County commission discusses Etowah community concerns


By Emma Kirkemier, Staff Correspondent

At its July 7 session, the commission addressed the concerns of civil rights groups and possible new training for law enforcement, as well as the purchase of four new buses for Etowah County Rural Transportation.

District 5 Commissioner Jeffery Washington described recent meetings with community civil rights groups. Washington and Shane Ellison, commission Chief Administrative Officer, recently met with representatives from the National Association for the Advancement of Colored People and the Southern Christian Leadership Conference.

In addition, commissioners and community groups discussed implementing sensitivity training for Etowah County police officers. Washington said he and Ellison “looked into” the role that the county commissioners could play “to take some of the fear away on both sides.” He explained that they believed sensitivity training might help to ease some of that fear.

“I think that a lot of problems that we have, they stem from fear: fear from the person being pulled over and fear for the officer who’s approaching the car,” Washington said. “I think both sides have their better reasons for being fearful because of things we’re seeing, [things that] the news has displayed to us. I think the sensitivity training would be a great thing if we got all Etowah County [to participate].”

Washington encouraged cooperation between cities and the county so that all police officers in Etowah County, not just sheriff’s office deputies, would receive training. He emphasized the importance of working together as a county to bring unity and peace.

“Truly a house divided against itself cannot stand, and Etowah County, to me, is divided,” Washington said. “[With] so many municipalities and county commissioners, we have got to begin to work together greater to make Etowah County great.”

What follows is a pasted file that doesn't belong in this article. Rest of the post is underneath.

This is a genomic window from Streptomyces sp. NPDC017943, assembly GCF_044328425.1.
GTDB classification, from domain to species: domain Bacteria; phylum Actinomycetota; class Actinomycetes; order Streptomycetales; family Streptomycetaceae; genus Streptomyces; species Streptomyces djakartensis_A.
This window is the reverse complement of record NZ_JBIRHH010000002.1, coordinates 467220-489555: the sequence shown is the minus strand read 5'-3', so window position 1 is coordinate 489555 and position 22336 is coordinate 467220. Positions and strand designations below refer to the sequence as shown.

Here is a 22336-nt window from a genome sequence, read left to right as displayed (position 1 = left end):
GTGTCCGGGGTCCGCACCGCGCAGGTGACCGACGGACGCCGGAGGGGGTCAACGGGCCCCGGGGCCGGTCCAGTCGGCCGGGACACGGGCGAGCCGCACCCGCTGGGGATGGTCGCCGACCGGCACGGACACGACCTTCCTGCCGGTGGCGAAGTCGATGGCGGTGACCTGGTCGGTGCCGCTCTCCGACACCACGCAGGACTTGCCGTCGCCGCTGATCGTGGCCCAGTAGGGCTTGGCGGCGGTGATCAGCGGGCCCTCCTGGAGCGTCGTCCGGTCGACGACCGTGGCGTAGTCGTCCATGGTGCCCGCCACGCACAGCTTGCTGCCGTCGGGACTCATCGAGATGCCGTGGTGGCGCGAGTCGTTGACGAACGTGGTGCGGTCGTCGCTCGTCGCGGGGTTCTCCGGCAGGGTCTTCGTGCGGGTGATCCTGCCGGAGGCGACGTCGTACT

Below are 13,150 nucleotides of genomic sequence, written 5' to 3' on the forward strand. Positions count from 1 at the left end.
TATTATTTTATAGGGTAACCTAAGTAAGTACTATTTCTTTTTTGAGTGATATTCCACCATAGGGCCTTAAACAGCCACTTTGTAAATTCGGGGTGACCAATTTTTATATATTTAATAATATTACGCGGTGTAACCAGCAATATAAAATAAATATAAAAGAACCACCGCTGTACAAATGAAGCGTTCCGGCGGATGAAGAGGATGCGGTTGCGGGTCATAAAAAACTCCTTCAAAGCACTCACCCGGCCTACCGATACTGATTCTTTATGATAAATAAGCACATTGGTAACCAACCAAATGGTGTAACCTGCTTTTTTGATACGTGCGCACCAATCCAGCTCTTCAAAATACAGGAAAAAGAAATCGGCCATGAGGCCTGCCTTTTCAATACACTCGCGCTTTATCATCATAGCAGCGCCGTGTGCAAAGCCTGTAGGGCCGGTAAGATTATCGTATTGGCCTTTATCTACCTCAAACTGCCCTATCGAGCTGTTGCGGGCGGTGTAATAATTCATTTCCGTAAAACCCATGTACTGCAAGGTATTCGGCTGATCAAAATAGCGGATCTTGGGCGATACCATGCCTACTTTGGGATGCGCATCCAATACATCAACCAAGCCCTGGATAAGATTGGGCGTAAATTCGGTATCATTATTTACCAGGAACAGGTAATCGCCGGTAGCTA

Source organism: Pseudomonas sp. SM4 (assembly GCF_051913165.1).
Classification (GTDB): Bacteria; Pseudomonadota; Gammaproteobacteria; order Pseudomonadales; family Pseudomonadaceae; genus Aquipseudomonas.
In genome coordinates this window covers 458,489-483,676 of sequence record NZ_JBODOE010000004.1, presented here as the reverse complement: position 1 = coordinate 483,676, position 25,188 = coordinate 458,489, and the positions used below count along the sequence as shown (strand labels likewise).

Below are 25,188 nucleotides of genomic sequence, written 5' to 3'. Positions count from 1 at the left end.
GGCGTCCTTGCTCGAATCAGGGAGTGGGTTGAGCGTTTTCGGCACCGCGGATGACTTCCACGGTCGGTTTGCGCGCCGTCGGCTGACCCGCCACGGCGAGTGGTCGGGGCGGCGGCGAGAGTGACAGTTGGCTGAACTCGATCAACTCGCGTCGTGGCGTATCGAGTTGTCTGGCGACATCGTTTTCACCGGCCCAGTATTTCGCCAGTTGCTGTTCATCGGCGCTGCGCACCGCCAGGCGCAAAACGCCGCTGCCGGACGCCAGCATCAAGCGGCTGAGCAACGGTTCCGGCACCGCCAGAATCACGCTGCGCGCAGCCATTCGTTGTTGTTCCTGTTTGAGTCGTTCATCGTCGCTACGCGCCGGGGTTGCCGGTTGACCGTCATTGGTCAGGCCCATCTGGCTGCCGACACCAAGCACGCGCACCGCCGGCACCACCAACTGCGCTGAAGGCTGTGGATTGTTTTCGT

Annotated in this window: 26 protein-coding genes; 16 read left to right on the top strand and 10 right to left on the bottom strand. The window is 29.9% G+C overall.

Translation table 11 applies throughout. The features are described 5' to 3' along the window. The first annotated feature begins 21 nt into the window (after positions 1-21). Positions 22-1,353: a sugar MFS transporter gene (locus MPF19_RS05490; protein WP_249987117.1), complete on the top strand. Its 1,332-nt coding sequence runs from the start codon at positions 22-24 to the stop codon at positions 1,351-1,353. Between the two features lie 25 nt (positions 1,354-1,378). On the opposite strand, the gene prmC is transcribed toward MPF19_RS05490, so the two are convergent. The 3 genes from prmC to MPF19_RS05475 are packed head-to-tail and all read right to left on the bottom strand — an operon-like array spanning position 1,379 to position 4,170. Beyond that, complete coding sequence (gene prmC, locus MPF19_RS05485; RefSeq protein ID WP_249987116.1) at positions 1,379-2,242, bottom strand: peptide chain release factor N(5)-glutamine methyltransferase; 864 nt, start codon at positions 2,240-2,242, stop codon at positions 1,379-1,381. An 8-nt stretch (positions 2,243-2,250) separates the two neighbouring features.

In other business, Etowah County Rural Transportation Director Lora Weaver asked the commission to approve her application to Federal Transit Administration grants and to draw down CARES Act funds.

ECRT applied for the Rural Transit Assistance Program 5311 grant to cover capital equipment costs, planning to purchase four new buses in total. Weaver said the federal funding match for just two new buses and new communication software for drivers will be $230,880 with a local match of $57,000, dividing the purchase price into 80 percent federal money and 20 percent locally.

Weaver said CARES Act funding will provide for 2021 operating expenses including “drivers’ salaries, the fringe (benefits), the upkeep of the vehicles, preventative maintenance, any repairs, the fuel.”

The CARES Act will also match 5311 grant funding on equipment purchases, meaning ECRT will be purchasing two buses under the 5311 grant and receiving two more entirely from CARES Act funding. It will provide Etowah County with four new buses for the price of two.

“Under the CARES Act, if we purchase a vehicle under the 5311 grant, they will provide one for free,” Weaver said. “… So we’re basically buying two buses next year (and) getting two free, which is a great thing.”

Weaver also detailed the safety measures the rural transportation department is taking to prevent the spread of the coronavirus, including separating drivers with a barrier, encouraging passengers to wear masks, having drivers spot clean in between passengers and having requiring buses to be misted with a sanitizing agent once a day.

For more information on ECRT safety measures, visit

During its June 30 work session last week, the Etowah County Commission discussed funding for coronavirus relief and for the sheriff’s office.